Balkans | Kosovar Prime Minister Kurti met representatives of Albanians and Bosniaks in Serbia

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Balkans |  Kosovar Prime Minister Kurti met representatives of Albanians and Bosniaks in Serbia

Kosovar Prime Minister Albin Kurti met with political representatives of the Bosnian and Albanian communities residing in Serbia.

In the statement made by the Cabinet Office, Prime Minister Kurti held a meeting with Suleiman Ojljanin, Chairman of the Sandzak Democratic Action Party (SDA Sancak) in Serbia, Bosnian deputies in the Serbian National Assembly, Selma Kočević, Ence Imamović, and the only one. The Albanian MP, Šep Kamberi, specified in the Prime Minister’s Office in the capital, Pristina.

During the meeting, the proposal of the European Union (EU) to normalize relations between Kosovo and Serbia (the Franco-German plan) was discussed, in the statement referred to, “The rights of non-majority communities in our country reflect our development as a society and our level of democracy. Communities must be treated without discrimination on the basis of principles Universality and full compliance with EU standards. Data included.

In the statement, he stated that the delegation was not satisfied with the general situation of Albanians and Bosniaks living in Serbia and demanded “rights equal to those of Serbs living in Kosovo”.

During the meeting, Prime Minister Kurti, culture, youth and sports He was accompanied by Minister Hajarullah Gekko.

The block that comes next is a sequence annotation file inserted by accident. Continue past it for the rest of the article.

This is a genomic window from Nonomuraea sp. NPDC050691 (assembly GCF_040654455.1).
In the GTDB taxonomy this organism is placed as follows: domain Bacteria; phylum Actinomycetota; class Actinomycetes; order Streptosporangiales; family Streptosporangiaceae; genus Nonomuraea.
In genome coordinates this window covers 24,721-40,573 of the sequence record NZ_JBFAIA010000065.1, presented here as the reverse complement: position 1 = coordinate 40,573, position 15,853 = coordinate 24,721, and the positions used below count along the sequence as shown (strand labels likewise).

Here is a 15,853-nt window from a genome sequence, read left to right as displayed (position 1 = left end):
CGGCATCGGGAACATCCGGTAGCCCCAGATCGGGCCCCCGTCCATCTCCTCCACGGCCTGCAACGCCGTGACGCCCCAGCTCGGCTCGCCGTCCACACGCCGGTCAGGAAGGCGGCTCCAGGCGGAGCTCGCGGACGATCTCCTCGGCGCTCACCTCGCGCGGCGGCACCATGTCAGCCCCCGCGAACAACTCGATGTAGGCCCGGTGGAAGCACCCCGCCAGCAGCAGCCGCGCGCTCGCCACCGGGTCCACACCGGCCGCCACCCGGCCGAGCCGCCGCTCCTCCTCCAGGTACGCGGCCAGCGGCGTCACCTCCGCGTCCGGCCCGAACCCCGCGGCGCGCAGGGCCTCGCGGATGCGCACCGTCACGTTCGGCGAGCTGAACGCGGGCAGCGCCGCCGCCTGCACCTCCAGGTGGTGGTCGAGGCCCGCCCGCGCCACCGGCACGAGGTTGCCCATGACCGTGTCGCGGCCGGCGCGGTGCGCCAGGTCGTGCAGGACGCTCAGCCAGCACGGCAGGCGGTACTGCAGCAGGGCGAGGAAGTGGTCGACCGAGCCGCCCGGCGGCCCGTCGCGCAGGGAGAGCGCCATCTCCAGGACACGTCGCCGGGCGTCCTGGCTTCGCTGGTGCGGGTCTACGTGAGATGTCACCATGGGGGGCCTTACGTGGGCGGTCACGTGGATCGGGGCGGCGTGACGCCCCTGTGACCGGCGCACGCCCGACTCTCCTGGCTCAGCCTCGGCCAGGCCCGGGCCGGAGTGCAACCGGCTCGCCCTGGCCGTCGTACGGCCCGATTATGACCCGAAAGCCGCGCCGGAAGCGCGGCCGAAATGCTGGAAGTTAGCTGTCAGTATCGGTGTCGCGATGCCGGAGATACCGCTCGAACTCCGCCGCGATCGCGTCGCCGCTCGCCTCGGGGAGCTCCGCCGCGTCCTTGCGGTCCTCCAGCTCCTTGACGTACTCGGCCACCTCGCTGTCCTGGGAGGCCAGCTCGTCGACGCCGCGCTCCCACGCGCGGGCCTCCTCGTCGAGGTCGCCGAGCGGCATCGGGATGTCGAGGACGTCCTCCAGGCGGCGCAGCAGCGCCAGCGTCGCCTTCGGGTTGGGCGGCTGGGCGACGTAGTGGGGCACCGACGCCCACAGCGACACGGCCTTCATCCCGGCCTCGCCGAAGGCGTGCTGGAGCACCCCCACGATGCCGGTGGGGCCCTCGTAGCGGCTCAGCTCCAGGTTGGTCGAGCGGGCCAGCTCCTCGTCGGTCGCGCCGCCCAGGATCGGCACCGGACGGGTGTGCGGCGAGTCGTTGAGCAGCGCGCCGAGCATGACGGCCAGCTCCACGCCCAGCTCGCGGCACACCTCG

Franco-German plan

The European Union calls on Kosovo and Serbia to reach a final agreement that can solve the issues between the two countries to make progress in the integration process.

Finally, the two parties negotiate the text known as the “Franco-German Plan”, which is supported by all members of the United States of America and the European Union.

According to the plan, which was leaked to the media, Kosovo should allow the creation of a Federation of Serb Municipalities in municipalities in the country where most Serbs live.

Serbia is required to respect Kosovo’s territorial integrity and allow it to join international organizations.

Serbia considers Kosovo, which unilaterally declared its independence in 2008, to be its territory.

Serbia and Kosovo, which clash periodically, are trying to find a common way to normalize relations, and eventually the two countries get to know each other, within the scope of the Belgrade-Pristina dialogue process that began in 2011 with the mediation of the European Union.

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